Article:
BHPH dealers and subprime auto finance companies who have been around for awhile are all too familiar with the typical process of trying to collect weekly, bi weekly or monthly payments from their subprime customers.
When a payment due date approaches, collectors analyze the accounts they are responsible for to see who has paid and who has not, and then begin making phone calls. Of course, these phone calls and attempts to communicate are often met with declined calls, disconnected numbers or other methods to avoid the collection agent. In worse cases, consumers may have left town or moved without notifying the creditor.
Significant resources are often required on the part of the collection agent to attempt to track down and retrieve payment from consumers who were late.
Due to the significant amount of time and effort that each collector spent trying to track down late payments, the number of accounts they could manage at once was limited. Historically, the average number of accounts per collection agent was about 300. Of course, that number varies widely depending upon business models, lending criteria, collection structure, etc. With the average number of 300 account per collector, naturally as the portfolio grew, so did the need for additional collection agent resources.
In addition to the overhead cost of the employees, cash flow is impacted. It doesn’t take an advanced degree to understand that late payments hinder cash flow for the dealership or finance company. While many are able to predict the percentage of payments that may come in late or not at all, cash flow for the business suffers.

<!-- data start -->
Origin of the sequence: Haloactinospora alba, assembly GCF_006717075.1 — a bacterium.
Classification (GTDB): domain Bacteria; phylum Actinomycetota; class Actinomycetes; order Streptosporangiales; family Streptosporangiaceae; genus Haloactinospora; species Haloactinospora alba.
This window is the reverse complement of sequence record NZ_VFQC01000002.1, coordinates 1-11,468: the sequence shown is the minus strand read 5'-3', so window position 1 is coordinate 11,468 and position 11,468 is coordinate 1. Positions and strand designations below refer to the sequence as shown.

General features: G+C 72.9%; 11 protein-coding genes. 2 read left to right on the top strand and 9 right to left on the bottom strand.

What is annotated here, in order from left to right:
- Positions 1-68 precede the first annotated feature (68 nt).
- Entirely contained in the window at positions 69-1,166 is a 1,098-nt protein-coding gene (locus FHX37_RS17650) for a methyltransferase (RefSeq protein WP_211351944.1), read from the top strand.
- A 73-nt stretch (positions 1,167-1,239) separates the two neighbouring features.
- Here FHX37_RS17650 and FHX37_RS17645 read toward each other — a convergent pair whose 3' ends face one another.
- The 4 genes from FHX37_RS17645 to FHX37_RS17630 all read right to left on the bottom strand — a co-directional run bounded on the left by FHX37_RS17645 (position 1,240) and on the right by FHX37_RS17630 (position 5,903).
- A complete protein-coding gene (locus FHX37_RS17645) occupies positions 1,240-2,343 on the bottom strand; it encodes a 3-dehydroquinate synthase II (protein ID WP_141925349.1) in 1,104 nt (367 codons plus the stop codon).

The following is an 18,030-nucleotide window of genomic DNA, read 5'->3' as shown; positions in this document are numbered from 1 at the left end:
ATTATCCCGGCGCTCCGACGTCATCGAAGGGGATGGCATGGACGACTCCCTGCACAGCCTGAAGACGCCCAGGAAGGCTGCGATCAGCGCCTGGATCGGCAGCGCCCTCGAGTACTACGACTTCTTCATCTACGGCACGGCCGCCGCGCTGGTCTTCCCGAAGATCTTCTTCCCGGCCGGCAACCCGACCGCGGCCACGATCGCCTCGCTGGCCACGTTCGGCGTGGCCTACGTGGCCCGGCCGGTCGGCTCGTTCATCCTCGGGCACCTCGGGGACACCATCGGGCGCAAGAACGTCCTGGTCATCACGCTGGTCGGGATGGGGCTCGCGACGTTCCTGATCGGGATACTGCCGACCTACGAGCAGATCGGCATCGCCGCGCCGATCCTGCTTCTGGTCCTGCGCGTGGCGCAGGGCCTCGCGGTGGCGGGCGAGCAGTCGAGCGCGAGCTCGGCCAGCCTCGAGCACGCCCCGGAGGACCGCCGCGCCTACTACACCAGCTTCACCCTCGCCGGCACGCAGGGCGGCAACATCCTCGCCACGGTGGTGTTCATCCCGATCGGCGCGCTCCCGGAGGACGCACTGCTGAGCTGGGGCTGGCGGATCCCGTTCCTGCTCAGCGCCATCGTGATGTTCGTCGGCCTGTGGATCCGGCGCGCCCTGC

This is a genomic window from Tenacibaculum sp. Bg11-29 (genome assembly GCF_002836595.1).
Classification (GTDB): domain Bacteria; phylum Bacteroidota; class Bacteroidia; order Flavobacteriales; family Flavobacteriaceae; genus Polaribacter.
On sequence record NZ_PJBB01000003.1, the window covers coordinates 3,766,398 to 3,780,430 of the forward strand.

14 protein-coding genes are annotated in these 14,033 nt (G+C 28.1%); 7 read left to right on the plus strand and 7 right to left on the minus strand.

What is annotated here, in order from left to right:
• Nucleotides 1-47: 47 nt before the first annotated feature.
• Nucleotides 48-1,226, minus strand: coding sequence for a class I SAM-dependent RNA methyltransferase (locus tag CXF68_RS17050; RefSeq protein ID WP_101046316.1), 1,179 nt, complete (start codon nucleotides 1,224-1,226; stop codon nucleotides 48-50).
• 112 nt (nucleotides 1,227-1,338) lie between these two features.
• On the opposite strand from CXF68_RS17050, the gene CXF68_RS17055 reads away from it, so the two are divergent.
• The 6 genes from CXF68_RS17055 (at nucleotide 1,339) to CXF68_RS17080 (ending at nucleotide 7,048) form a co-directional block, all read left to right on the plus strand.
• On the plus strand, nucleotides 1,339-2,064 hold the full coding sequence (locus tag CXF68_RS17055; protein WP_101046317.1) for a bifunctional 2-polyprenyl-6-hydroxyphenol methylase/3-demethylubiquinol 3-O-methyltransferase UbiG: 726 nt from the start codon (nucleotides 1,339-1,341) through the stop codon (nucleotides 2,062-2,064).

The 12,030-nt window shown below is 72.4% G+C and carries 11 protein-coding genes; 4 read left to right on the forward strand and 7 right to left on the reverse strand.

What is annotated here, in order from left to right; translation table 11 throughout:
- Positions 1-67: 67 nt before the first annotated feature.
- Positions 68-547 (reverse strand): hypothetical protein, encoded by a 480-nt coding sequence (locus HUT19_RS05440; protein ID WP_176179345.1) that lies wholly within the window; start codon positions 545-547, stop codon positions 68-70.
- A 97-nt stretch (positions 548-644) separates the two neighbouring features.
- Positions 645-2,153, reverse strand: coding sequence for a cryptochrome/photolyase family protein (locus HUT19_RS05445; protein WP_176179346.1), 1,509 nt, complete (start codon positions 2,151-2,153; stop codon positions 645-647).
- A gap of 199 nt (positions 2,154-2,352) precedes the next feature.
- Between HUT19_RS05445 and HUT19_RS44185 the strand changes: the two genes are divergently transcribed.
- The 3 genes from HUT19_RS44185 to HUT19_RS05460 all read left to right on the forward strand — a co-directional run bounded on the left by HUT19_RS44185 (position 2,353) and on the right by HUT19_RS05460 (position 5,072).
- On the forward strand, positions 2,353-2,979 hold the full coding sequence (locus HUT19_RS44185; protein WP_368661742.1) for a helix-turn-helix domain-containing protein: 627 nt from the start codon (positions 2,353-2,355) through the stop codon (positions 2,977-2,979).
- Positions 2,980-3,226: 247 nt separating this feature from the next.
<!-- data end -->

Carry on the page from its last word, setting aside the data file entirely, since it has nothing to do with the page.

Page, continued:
While the cash flow, overhead resources and effort on the staff are all enormous challenges for dealers and lenders in the subprime market, perhaps the biggest underlying challenge is communication. In this traditional scenario, the consumer is typically on the receiving end of communication attempts from the dealer or lender. The general response on the part of the consumer is to avoid that communication attempt altogether. The communication is usually one-sided, met with resistance, and widely ineffective.
GPS has been around in the used car industry for decades. But, how exactly does the technology help with collections?
It works like this:
Without the use of technology, and specifically, collection tools, a collection agent who has 300 accounts, may on average have 90 to 100 of those accounts delinquent at a given time. Depending on the situation, the collector may or may not have a good idea of which 90 consumers out of the 300 won’t make their payment. So, the collector spends his or her time calling most, or all of accounts to get payments in each payment cycle.
With the use of GPS technology and collection tools, the collector can quickly identify which of their 300 accounts may be a problem. By looking at which accounts have not made a payment and have not called in, the collector now knows who to contact. The collector can focus on the small percentage of consumers who haven’t paid or made contact, instead of the entire portfolio, or trying to guess which accounts to call. By needing to focus only on a small subsection of an account, collection agents can now handle a larger number of accounts overall, helping reduce overhead and the company grows.
Ready to see how technology can impact your collections?